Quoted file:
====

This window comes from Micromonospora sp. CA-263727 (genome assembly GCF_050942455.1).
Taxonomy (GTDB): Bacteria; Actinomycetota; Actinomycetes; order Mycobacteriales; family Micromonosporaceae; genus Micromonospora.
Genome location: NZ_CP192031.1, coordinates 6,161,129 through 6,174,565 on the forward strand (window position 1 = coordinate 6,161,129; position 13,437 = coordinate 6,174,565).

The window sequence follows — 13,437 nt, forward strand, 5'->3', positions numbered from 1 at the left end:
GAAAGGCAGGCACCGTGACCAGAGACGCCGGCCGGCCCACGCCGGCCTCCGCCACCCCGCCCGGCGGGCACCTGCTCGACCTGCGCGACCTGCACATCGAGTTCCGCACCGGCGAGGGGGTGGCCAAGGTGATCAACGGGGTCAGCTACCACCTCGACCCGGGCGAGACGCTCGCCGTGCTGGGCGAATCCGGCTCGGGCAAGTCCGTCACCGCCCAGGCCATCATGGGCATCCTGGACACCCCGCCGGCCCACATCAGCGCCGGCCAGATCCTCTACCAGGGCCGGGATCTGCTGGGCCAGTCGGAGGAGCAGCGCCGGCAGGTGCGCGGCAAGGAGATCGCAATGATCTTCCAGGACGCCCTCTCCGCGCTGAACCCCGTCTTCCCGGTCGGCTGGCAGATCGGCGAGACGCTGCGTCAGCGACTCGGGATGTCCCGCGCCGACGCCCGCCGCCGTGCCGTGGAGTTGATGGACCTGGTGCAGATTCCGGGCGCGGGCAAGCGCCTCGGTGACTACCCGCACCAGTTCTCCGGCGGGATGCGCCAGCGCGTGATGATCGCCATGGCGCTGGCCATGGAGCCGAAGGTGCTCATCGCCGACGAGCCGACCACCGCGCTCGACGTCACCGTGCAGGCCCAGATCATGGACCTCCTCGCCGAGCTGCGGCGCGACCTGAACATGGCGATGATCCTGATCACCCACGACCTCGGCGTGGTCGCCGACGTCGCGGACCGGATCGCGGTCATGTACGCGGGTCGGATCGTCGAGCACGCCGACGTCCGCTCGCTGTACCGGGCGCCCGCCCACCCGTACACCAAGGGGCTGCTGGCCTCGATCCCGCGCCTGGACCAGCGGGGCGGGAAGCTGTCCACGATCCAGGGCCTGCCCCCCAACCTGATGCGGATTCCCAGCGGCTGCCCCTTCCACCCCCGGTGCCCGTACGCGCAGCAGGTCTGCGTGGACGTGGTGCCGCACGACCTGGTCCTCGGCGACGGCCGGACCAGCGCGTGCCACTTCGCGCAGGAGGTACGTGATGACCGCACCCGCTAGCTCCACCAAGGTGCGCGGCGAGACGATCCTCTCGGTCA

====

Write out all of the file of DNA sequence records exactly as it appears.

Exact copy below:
This window comes from Micromonospora sp. CA-263727 (genome assembly GCF_050942455.1).
Taxonomy (GTDB): Bacteria; Actinomycetota; Actinomycetes; order Mycobacteriales; family Micromonosporaceae; genus Micromonospora.
Genome location: NZ_CP192031.1, coordinates 6,161,129 through 6,174,565 on the forward strand (window position 1 = coordinate 6,161,129; position 13,437 = coordinate 6,174,565).

The window sequence follows — 13,437 nt, forward strand, 5'->3', positions numbered from 1 at the left end:
GAAAGGCAGGCACCGTGACCAGAGACGCCGGCCGGCCCACGCCGGCCTCCGCCACCCCGCCCGGCGGGCACCTGCTCGACCTGCGCGACCTGCACATCGAGTTCCGCACCGGCGAGGGGGTGGCCAAGGTGATCAACGGGGTCAGCTACCACCTCGACCCGGGCGAGACGCTCGCCGTGCTGGGCGAATCCGGCTCGGGCAAGTCCGTCACCGCCCAGGCCATCATGGGCATCCTGGACACCCCGCCGGCCCACATCAGCGCCGGCCAGATCCTCTACCAGGGCCGGGATCTGCTGGGCCAGTCGGAGGAGCAGCGCCGGCAGGTGCGCGGCAAGGAGATCGCAATGATCTTCCAGGACGCCCTCTCCGCGCTGAACCCCGTCTTCCCGGTCGGCTGGCAGATCGGCGAGACGCTGCGTCAGCGACTCGGGATGTCCCGCGCCGACGCCCGCCGCCGTGCCGTGGAGTTGATGGACCTGGTGCAGATTCCGGGCGCGGGCAAGCGCCTCGGTGACTACCCGCACCAGTTCTCCGGCGGGATGCGCCAGCGCGTGATGATCGCCATGGCGCTGGCCATGGAGCCGAAGGTGCTCATCGCCGACGAGCCGACCACCGCGCTCGACGTCACCGTGCAGGCCCAGATCATGGACCTCCTCGCCGAGCTGCGGCGCGACCTGAACATGGCGATGATCCTGATCACCCACGACCTCGGCGTGGTCGCCGACGTCGCGGACCGGATCGCGGTCATGTACGCGGGTCGGATCGTCGAGCACGCCGACGTCCGCTCGCTGTACCGGGCGCCCGCCCACCCGTACACCAAGGGGCTGCTGGCCTCGATCCCGCGCCTGGACCAGCGGGGCGGGAAGCTGTCCACGATCCAGGGCCTGCCCCCCAACCTGATGCGGATTCCCAGCGGCTGCCCCTTCCACCCCCGGTGCCCGTACGCGCAGCAGGTCTGCGTGGACGTGGTGCCGCACGACCTGGTCCTCGGCGACGGCCGGACCAGCGCGTGCCACTTCGCGCAGGAGGTACGTGATGACCGCACCCGCTAGCTCCACCAAGGTGCGCGGCGAGACGATCCTCTCGGTCA